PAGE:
There’s a myriad of stories to be told about Oakland’s Black history. Or, more simply put, Oakland’s history. The community, also known as “The Town,” is located on the eastern shores of the San Francisco Bay and has been largely shaped by the trailblazers who played a major role in fighting for equity across the Bay Area and the country.
“People may not know that there has been a Black community in Oakland since the 1850s and that the history of activism stretches back just as far,” says Emily Foster, Oakland History Center Librarian. “Some of the very first Black Oaklanders were fighting for civil rights like school integration and participating in the Colored Conventions movement, while owning their own businesses and building churches and clubs to serve their community.”
Ed Howard, 85, moved from Louisiana to Oakland at the age of five. Since then, he’s owned multiple businesses—from a nightclub to a production company—and was actively involved in his local Afro-American Association. Howard also recalls having close ties to Huey Newton, an Oakland-based political activist and a co-founder of the Black Panther Party.
“I feel I am Black Oakland,” says Howard.
And decades later, Howard believes it’s his duty to help champion a community he believes is often misunderstood and negatively represented. He founded the platform West Oakland Stories to spotlight the community’s layered history through the lens of joy and unity. The initiative, which Howard refers to as a “positive feeling movement,” is behind a documentary that spotlights Oakland’s Black pioneers through the years.
“Everything we touched, we just progressed, progressed, progressed,” says Howard. “I’m creating a movement for Black people to be very positive with each other. No negative speak. That’s the key.”
Other Oakland residents, like Elisha Greenwell, are fueling similar movements. As important as protests are, Greenwell was finding that this was the only time she was around huge gatherings of Black communities. “We are so much more than our fight,” she says. “We’re so much more than our struggle. There’s so much to celebrate.”
With that in mind, Greenwell founded Black Joy Parade—an Oakland-based event that, since 2018, has been banding the community together with a lineup of performances, vendors and educational opportunities. The main goal is to celebrate Oakland’s vibrant Black culture.
Greenwell is hush about what attendees can expect from this year’s Black Joy Parade, which takes place on Sunday, February 26 and is free to attend (donations are encouraged). Past years have brought out organizations such as the Black Cowboy Association, Diaspora Dance and AfroComicCon, and performers including Jidenna and Ashanti. Last year’s Black Joy Parade hosted more than 30,000 attendees.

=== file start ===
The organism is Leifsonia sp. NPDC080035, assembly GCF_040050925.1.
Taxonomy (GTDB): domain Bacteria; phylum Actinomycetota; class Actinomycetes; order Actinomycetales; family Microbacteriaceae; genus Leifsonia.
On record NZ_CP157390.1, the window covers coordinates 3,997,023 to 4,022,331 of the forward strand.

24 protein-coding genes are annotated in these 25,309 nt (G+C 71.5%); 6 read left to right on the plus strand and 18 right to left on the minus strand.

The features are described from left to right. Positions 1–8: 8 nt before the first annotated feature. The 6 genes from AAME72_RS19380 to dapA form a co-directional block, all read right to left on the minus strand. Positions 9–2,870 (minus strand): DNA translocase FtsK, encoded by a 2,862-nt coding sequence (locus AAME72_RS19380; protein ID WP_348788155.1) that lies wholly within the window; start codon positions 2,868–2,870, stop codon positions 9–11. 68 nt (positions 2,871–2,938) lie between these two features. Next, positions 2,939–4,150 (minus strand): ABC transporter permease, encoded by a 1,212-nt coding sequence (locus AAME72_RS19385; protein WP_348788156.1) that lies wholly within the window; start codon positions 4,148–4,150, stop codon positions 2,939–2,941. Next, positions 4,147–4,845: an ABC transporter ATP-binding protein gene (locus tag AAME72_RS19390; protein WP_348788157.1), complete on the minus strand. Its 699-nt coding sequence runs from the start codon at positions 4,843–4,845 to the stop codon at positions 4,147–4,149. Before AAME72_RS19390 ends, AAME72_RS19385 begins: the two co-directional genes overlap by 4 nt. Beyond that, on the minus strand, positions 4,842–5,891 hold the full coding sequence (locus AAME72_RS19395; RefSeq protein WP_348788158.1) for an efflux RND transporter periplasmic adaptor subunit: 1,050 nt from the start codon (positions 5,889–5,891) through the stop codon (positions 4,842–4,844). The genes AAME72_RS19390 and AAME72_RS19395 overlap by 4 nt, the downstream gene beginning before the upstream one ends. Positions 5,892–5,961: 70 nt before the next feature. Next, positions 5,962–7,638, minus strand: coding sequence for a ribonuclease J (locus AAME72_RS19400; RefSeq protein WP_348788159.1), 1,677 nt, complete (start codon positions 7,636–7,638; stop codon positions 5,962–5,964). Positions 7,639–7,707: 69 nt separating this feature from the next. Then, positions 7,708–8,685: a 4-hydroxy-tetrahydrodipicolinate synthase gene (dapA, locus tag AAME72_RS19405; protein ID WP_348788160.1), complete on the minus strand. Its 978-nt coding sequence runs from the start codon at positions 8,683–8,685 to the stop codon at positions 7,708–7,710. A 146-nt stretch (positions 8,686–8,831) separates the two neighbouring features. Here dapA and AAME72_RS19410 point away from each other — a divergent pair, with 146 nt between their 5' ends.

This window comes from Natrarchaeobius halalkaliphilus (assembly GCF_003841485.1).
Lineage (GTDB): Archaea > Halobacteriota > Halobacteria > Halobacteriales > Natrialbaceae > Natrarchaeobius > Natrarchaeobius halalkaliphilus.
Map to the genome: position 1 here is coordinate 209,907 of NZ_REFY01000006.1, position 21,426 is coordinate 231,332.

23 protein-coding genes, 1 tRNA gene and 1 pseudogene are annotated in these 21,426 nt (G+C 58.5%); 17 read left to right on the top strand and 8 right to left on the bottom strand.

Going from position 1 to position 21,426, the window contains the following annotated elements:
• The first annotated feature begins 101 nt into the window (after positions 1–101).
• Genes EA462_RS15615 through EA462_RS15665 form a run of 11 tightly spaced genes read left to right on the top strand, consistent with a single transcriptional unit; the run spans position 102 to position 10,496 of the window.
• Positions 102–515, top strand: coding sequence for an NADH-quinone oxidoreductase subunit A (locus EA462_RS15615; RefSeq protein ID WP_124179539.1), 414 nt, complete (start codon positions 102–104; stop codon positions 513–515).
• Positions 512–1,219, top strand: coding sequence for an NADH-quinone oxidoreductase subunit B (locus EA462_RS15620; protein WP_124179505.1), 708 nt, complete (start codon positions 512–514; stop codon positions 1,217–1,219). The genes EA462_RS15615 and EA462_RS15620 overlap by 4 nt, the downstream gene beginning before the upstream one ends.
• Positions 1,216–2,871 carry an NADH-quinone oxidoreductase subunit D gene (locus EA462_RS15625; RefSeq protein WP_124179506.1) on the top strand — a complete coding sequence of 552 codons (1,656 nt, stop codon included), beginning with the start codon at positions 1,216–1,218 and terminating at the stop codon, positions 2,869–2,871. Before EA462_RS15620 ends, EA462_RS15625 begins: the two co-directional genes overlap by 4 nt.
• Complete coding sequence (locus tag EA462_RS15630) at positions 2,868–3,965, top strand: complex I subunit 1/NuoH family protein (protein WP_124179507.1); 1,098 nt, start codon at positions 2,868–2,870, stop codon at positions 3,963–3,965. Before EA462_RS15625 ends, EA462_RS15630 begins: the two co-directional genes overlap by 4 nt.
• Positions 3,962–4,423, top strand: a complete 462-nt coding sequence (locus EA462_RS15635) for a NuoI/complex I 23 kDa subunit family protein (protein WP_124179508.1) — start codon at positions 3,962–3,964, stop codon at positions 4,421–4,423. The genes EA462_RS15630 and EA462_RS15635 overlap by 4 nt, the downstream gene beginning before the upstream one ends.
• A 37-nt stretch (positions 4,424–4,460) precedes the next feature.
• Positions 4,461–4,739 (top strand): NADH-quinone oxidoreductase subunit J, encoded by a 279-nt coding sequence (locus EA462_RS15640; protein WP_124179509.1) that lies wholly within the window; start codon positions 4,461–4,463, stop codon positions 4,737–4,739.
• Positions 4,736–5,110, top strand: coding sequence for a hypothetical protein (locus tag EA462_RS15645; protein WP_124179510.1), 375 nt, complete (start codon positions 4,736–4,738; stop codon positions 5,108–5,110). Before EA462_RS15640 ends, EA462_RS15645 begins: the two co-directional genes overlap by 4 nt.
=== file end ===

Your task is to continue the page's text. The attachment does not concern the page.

“In order for it to be the Black Joy Parade, we have to bring in everyone’s versions of joy—everyone’s stories, everyone’s ancestors, everyone’s futures, everyone’s hopes,” says Greenwell. “One of the reasons that we’re able to capture all of the stories and all the narratives past, present and future is because there’s so many people’s voices in it.”
Learn all the ways you can celebrate Oakland’s Black excellence below—this month and all year long.
LUNAR NEW YEAR X BLACK HISTORY MONTH: CELEBRATION OF BLACK & ASIAN SOLIDARITY
- Date: Saturday, February 4 (Note: This event already took place)
- What To Go For: An intentional space to create solidarity and honor the intersections of Black and Asian communities in Oakland, continuing to honor Asian-American cultural traditions.
- Date: Saturday, February 25
- What To Go For: A curated showcase of top Black-owned wineries and vintners, all in one place.
- Date: Sunday, February 26
- What To Go For: A massive celebration—think food, performances and vendors—highlighting Oakland’s array of contributions to the Black experience.
- What To Go For: An extensive archival collection that preserves Black History across California and the West, plus a variety of self-guided and group tours.
- What To Go For: The intimate history of Oakland and the East Bay through a variety of lectures, educational programs, tours and exhibits.
- What To Go For: An array of exhibitions including the ongoing showcase, “Angela Davis—Seize the Time.”
- What To Go For: A visit to some of the buildings instrumental to Oakland’s rich history, including the “Oakland Auditorium” (renamed the Kaiser Convention Center) and City Hall.
- What To Go For: A spotlight on the landmarks across Oakland where history was made by the Black Panther Party, including their famous headquarters.